Social anxiety has its roots in our very nature as social beings. Humans have the unique capability of self-consciousness, an awareness of ourselves in contrast to others. Many people are greatly concerned about how they appear to others. A national poll taken in the late 1980s concluded that more people feared public speaking than they feared death. The common concern, or fear, regarding how we stand in relation to others may in part explain why social anxiety is so prevalent. People with social anxiety/phobia disorders suffer greatly with disabling fear and demoralization. Fears of being judged as anxious, imperfect, or somehow not up to par with others, leads to fears of embarrassment, humiliation, or shame. Avoidance of those possibilities creates a life that is limited by fear, anxiety, and often depression. Having treated socially anxious and phobic people for over 20 years, I have learned that there are certain beliefs that socially anxious people hold that are not helpful, and add to the problem. An important part of overcoming social anxiety disorder is identifying the underlying, sometimes hidden, beliefs, ideas, or attitudes that make life difficult. I will present a few of these in the following examples.
“Anxiety is a weakness.”
“Don’t let them see you sweat,” the commercial says. Everyone likes to look cool, calm, and collected. However, people with social anxiety believe that if people see their anxiety, no one will like or respect them; they will be judged as defective human beings, worthy of rejection. The reality is that everyone experiences high anxiety at times, and people tend to be understanding and supportive when they see someone else anxious. Fear and anxiety is a part of the human experience – everyone can relate to it!
“Perfection is possible.”
The socially anxious person tends to have high standards of what it means to be human. He/she may be terrified of making mistakes, either in behavior, speech, or appearance, because he expects people to be disapproving or rejecting. Yet this same person doesn’t demand perfection of others. The irony here is that the real mistake the socially anxious person makes is that in fearing he may not appear as perfect, he/she sets himself up to be anxious, which makes him more vulnerable to mistakes! It’s a vicious cycle. Instead of perfection, I recommend that people consider being just “good enough” because that usually is good enough.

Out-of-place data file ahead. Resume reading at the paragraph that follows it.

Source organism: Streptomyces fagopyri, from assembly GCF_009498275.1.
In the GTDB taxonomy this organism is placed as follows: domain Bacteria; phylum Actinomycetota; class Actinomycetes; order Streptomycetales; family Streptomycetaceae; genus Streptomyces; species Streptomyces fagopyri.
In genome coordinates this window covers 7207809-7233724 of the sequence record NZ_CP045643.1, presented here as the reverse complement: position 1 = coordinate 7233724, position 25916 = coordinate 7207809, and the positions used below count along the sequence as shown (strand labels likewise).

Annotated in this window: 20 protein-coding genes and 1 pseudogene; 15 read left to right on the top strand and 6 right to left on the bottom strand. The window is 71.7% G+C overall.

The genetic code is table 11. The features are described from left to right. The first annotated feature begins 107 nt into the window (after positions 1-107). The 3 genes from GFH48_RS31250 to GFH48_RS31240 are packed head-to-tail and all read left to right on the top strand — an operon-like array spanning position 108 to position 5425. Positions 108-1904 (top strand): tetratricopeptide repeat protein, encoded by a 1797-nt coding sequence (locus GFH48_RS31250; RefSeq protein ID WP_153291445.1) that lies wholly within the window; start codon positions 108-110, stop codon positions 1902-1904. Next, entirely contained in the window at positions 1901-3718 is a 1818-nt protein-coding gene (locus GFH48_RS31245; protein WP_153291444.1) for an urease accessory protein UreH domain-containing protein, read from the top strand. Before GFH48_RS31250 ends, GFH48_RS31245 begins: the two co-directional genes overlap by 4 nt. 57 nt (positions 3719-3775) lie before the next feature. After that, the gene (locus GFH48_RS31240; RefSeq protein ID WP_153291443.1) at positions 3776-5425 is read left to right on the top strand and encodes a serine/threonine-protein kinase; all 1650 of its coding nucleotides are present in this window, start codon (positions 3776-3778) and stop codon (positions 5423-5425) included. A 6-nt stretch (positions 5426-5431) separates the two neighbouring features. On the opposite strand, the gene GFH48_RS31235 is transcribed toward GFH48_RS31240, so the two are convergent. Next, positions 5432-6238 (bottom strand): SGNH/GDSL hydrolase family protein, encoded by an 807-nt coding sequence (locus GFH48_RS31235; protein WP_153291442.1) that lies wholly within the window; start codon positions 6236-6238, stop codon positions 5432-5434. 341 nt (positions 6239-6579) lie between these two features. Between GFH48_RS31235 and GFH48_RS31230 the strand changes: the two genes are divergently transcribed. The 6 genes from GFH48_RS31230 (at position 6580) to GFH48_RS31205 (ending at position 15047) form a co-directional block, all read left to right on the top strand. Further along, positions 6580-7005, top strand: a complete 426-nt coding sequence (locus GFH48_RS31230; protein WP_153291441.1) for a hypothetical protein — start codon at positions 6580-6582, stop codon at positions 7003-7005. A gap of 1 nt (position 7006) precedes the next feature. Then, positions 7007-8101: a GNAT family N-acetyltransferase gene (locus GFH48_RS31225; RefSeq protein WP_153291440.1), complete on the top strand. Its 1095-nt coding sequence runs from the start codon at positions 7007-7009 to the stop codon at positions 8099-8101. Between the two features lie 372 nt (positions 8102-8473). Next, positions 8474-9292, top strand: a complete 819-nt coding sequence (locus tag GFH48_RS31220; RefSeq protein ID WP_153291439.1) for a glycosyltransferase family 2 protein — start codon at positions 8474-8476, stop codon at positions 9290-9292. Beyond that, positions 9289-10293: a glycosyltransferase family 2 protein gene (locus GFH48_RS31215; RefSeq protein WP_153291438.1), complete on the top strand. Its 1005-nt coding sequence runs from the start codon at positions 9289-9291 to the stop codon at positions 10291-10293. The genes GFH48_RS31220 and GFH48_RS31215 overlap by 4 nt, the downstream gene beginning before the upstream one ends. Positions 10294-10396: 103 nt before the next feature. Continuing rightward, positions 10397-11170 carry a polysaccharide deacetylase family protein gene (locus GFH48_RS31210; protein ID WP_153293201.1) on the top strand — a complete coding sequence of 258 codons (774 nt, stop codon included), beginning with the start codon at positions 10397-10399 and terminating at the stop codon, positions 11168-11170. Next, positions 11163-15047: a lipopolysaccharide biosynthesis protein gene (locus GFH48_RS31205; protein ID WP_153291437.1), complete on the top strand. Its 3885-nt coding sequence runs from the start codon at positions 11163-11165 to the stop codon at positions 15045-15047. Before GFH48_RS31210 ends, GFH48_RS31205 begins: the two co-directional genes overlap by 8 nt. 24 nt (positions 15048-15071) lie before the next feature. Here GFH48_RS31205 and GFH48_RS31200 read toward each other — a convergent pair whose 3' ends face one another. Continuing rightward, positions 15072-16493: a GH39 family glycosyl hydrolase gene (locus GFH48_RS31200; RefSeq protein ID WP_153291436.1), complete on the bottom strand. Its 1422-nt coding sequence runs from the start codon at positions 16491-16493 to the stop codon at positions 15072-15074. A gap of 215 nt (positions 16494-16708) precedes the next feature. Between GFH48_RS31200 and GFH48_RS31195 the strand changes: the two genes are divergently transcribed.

“People are critical and judgmental.”
The socially anxious person believes that other people, usually those she/he doesn’t know well, will be critical and judgmental of her/him. When I ask my clients about how many people have actually been critical and rejecting of them in their lifetime, the answer is usually one or two, sometimes three, people that they can remember. Very often these were family members or other important people in their lives. This experience led to the overgeneralization that all people are critical and rejecting in nature. It’s often helpful to do a reality check here. Test it out: be less than perfect and see what happens.
“Feeling embarrassment is intolerable.”
One of the core themes of the socially anxious is the avoidance of feeling embarrassment, humiliation, or shame. Granted, no one I know wants to have to experience any of these feelings. They are such uncomfortable feelings that many societies use embarrassment and shame to control people’s behavior. This is the predominant way parents socialize their children, shaming them into conforming to rules. Socially anxious people believe embarrassment is an emotion they cannot tolerate, very much the way a person with panic disorder believes he cannot tolerate high anxiety states. A more likely reality is that the feeling of embarrassment is very short-lived; it is the memory of having felt embarrassed that lingers on. Recovery from social anxiety requires an acceptance and tolerance of occasional feelings of embarrassment. Like any other emotion, it is an inevitable part of being human and being alive. You may have noticed by now that these beliefs are overlapping. People tend to be fearful of making mistakes and being seen as less than perfect if they believe others are critical and rejecting. Accepting oneself with anxiety makes one less likely to be so anxious, and less prone to feelings of embarrassment about being seen as anxious. Letting go, or changing, any one of these beliefs will loosen the grip of social anxiety on your life.